A vocal non-learner such as a phoebe or a dove, on the other hand, will sing its species’ correct song even if it’s brought up by another kind of bird, or by none at all.

Read the entire article at the NWF website.

Fledged Finches and Empty Lives

by Donna L. Watkins

Things work out best for those who make the best of the way things work out. - Abraham Lincoln

They were recently out of the nest. Two juvenile Purple Finches experiencing life and all that comes with it for a bird from a new fresh viewpoint. After being crammed together with growing siblings pushing you up and over the nest that was comfortable when you first arrived, life looks pretty great and exciting flying about from tree to tree and one discovery to the next.

Finches are social birds so it's common to see nestlings remain together as they learn what life is about. Those of us who are the independent types and less people-oriented would do well to study the benefits of being more socialable. It may not take us as long to learn many of life's lessons that we tend to get from the "school of hard knocks."

I've seen wrens visit our gutters frequently and assumed it to be a good source of bugs. When it rains there must be bugs that get washed out of the skies and onto rooftops, to end up as a tidbit for a bird in the trough. I thought these two still downy-looking finches were too young to know that gutters might have food.

Then they began drinking. They had been attracted by the reflection of standing water in our gutters. Living in a wooded area provides a never-ending supply of leaves in gutters, so now I've seen a benefit to that. Those leaves keep the water from draining and provide water for the friendly visitors of the skies. I tucked that information away for a future excuse for delaying our gutter-cleaning.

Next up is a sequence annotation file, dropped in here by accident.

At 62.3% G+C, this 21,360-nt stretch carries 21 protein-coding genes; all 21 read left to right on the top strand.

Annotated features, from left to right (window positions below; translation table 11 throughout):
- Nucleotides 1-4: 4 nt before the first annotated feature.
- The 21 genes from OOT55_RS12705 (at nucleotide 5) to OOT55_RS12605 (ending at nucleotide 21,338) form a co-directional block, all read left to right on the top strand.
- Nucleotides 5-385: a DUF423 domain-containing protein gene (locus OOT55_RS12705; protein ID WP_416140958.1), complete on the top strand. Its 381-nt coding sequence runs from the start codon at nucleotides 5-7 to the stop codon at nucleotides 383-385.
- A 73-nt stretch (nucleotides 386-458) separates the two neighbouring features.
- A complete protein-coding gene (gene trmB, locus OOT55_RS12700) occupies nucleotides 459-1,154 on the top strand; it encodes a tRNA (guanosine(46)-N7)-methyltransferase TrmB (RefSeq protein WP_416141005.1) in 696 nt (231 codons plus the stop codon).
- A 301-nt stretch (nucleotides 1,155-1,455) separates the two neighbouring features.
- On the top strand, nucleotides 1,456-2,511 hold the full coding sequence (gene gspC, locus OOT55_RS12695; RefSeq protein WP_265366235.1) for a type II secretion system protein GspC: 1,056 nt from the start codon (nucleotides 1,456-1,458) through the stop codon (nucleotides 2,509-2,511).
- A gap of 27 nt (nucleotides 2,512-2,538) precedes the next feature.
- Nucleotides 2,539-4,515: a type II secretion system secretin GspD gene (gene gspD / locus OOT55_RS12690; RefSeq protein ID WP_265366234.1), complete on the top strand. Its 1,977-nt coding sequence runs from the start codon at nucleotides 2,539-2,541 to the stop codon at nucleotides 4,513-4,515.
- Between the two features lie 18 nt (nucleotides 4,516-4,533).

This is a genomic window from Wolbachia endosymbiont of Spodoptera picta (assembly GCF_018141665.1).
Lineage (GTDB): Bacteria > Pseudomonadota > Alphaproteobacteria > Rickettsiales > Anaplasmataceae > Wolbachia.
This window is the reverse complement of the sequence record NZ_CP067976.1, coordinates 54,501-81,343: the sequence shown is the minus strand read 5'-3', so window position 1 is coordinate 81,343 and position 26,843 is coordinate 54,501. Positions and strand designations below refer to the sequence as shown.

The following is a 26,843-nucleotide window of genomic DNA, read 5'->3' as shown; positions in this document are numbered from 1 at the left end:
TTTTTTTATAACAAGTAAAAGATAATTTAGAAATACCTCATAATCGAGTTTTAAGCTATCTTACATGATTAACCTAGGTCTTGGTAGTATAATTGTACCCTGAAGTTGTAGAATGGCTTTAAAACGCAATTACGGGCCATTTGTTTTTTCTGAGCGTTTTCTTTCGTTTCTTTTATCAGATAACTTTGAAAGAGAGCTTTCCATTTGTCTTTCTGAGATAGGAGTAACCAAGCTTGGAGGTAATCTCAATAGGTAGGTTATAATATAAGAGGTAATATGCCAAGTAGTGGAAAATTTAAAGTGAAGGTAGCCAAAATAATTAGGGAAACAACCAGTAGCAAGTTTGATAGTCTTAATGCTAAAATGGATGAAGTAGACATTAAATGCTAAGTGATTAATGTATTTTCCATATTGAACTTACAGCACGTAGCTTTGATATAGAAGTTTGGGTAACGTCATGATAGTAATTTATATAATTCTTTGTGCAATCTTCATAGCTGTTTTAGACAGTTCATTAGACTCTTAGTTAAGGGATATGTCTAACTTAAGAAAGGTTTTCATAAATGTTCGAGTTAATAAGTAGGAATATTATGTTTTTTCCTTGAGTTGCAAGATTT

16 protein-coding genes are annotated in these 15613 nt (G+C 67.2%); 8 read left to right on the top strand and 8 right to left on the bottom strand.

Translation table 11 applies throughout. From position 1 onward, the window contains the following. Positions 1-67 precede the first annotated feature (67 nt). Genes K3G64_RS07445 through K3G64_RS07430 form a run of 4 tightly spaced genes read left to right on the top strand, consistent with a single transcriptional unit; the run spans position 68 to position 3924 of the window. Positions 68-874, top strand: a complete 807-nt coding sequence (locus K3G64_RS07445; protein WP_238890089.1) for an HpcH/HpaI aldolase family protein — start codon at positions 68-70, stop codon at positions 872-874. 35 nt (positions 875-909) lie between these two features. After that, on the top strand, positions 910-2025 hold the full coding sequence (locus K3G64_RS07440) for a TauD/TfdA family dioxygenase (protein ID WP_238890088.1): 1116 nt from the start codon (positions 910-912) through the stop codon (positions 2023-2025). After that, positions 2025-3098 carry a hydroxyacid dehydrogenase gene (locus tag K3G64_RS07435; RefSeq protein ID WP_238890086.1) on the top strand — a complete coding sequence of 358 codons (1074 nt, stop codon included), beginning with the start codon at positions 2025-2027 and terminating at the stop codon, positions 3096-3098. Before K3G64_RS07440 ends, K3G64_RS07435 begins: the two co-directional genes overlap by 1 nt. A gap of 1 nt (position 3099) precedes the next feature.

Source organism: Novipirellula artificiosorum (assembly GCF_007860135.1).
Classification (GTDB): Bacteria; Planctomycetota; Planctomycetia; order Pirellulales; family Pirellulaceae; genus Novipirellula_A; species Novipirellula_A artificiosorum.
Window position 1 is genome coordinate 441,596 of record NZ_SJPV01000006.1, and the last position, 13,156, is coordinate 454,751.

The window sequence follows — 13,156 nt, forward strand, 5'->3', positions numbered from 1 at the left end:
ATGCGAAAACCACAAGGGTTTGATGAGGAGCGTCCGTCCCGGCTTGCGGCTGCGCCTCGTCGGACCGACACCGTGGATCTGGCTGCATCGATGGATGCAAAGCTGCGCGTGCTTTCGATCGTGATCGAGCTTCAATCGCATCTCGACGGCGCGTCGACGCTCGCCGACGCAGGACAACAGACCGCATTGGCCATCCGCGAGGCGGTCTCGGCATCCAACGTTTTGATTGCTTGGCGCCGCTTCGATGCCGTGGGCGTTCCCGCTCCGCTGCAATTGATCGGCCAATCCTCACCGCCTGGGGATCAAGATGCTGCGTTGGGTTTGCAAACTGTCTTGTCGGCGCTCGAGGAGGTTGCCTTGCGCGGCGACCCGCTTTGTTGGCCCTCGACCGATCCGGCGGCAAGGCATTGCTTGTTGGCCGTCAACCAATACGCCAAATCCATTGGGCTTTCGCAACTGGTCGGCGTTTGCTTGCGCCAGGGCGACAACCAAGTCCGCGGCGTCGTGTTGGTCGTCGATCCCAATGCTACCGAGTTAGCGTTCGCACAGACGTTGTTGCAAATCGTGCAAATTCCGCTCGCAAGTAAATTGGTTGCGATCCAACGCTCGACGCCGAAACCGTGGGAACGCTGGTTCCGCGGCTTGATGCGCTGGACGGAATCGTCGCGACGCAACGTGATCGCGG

After filling up on gutter tea, the one finch jumped down into the gutter as the other looked on seemingly surprised. The adventuresome one tossed a bit of water by shaking itself, but there wasn't enough room to consider it a full-service bird spa, so he hopped out and flew on with the "watcher" following after.

As with people, animals have personalities. Some are more adventuresome than others. Some are leaders, some are followers. Some are fearless, some are cautious. God made us all differently and uniquely to accomplish His purpose in and through us. Do you think that's why we seem to always end up marrying somebody so opposite of ourselves?

So often we are too busy admiring (could we say envying?) somebody else's design that we do not appreciate the skills and talents we have. We want the abilities that somebody else has that we think are important. The results are generally that we never find our own purpose in life while we are thinking "the grass is greener" in somebody else's purpose.

I read an article awhile back entitled, "Purpose: Seventy Five Percent of The Battle, by Ralph Williams." He stated that "life was a constant quest for balance, peace and acceptance. Find these three and all of a sudden, you have virtue and security." He said with all five you end up with purpose. You will never be a whole person without discovering your true purpose for being on this planet. Look around at the millions of people searching for purpose. They're looking for it in their jobs, their role in the family structure, or in their recreational activities. It's like an elusive butterfly darting here and there while we find that it's impossible to catch up to discover who we were meant to be.

That leaves many in a daily state of despair, discouragement, doom and depression. Millions are alleviating their pain with food, clothes, cars, houses, alcohol, tobacco, drugs, shopping or simply becoming numb to life and the world around them. They don't know where to begin to look for their purpose. It seems it may have been misfiled at birth, never to be found.